How to wire up a 8kx8 static RAM (DS1225AB)

Thread Starter


Joined May 24, 2023
Hi, first time here so be gentle... :)

I'm playing around with TTL and designing an 8 bit simple computer (following (sort of) Ben Eaters YouTube videos).

I have a DS1225AB 64k Non volatile static ram arranged as 8k x 8 bits. Which is great because I don't have to re-enter my program code and data.

I have been experiencing quite substantial voltage drops from 5v to say 4.4v

Originally since I only use 8 address bits I tied the other 5 address bits to ground directly, then tried a 1k resistor.

I also tied the control signals ~WE, ~OE and ~CE directly to the +5v rail and then to ground as needed.

So to read from the device I set the address inputs directly to the +5v rail as needed and the set ~CE to low (that is directly to ground), and ~WE directly to ground. Doing something similar for writing I can write and read to the RAM. All good.

However when I address the device using the outputs from a ring counter and with the outputs connected to 3mm LEDs via an inbuilt resistor I am getting output, but the problem is that there doesn't seem enough power to drive the led's properly. All seems fine if I manually set the address lines (directly to +5v). I seem to again get a substantial power drop. I am using a proper bench supply, though I don't how good these Chinese supplies are. It says 5v and 200mA, but the multimeter shows 4.6v when my RAM is connected and my (also Chinese) scope shows what seems to me to be a noisy power line.

So my question is? (sorry for the long preamble) How should I connect to inputs, outputs and control lines. Should I be using a resistor (1K?) to pull up or down all inputs (as for TTL) or is being tied directly to ground or 5v okay?

(Apologies if I am not providing enough info or if I should be posting in a different way)


Joined Aug 7, 2020
How many LEDs? Are they connected from the output to 5V or from the output to ground? What is the value of the "inbuilt" resistor?
The datasheet suggests that the RAM running current is 85mA. If you have 8 active LEDs trying to take 20mA each, then you don't have a big enough supply; but I doubt you could get 20mA out of the output pins.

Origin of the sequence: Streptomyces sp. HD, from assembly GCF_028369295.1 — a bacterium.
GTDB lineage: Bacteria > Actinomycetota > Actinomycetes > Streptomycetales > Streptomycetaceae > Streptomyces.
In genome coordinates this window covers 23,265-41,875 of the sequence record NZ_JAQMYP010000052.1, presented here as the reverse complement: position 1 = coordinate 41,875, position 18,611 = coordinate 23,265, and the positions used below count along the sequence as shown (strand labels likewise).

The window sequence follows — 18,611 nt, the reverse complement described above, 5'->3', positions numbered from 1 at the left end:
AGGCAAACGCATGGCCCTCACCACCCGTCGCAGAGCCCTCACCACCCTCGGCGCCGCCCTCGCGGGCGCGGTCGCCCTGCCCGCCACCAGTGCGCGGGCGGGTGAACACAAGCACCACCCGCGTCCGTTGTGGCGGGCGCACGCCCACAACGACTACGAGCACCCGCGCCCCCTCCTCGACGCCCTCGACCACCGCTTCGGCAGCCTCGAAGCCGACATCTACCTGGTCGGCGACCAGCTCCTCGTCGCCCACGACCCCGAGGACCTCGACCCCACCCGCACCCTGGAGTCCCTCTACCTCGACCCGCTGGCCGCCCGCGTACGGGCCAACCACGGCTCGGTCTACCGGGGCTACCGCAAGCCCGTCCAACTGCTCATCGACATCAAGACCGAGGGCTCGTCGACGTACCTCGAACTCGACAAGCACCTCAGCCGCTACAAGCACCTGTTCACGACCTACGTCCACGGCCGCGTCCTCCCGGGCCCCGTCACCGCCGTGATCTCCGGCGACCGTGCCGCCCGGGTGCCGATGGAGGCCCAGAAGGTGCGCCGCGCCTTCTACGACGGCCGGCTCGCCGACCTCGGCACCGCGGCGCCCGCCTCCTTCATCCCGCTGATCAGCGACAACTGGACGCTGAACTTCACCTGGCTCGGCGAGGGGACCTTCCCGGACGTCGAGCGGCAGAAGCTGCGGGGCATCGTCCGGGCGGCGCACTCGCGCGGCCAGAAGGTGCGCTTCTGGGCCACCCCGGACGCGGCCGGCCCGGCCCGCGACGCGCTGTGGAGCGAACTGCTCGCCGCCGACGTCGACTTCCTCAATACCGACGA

Circuit diagram would help!


Joined Oct 2, 2009
You cannot drive LEDs directly from the outputs.
Use a buffer instead, such as 74LS04. Also use a current limiting resistor in series with each LED.

Thread Starter


Joined May 24, 2023
Well, that is possibly one of my problems and not something I had thought about. I was actually driving the LED through a 74LS245 Octal bus transceiver (I should have mentioned that, but clean forgot, sorry). However, it is making me look again and narrow down my focus to the way I have wired up my control panel. (The resistor by the way in series with the LEDs is 200 ohm). In order not to pollute this thread, I'll open a new issue.

Edit: 8 LEDS (green) for data and 8 LEDS (red) for address.

As for circuit diagram, yes of course, but I don't (yet) use a diagramming tool, indeed I don't know what to use. I'll search the threads and learn how to make one. Thanks for the advice

So do you suggest using a resistor to take the control lines normally high (1k?)

I am manually controlling devices (I haven't written any control circuit yet) so if I want to take the control pin low is it okay to just connect to ground with a jumper or should they also be through a resistor?

In my naivete I thought that just using a jumper wire to +5v or Gnd on a control line would make the chip happy, but I'm now wondering about current draw. (In watching YouTube videos it seems different folks have different ideas.)


Joined Mar 10, 2019
Common values in old TTL computers for pull-ups was around 10k. Some were 4.7k, but that depends on the driver chips, as to what they can current sink.
Remember that ttl chips can sink current (about 8ma for LS chips), but they cannot source current very well, around 1/10 to 1/20 of what they can sink.

EDIT: It has been pointed out to me that the 74LS245 can source 15ma and sink 24ma. That is because it is a buffer chip, made to handle more current. Original 74LSxx chips like 74LS04 have a sink limit of 8ma and source limit of 0.4ma. So, check datasheets for chips in use, values can vary a lot.
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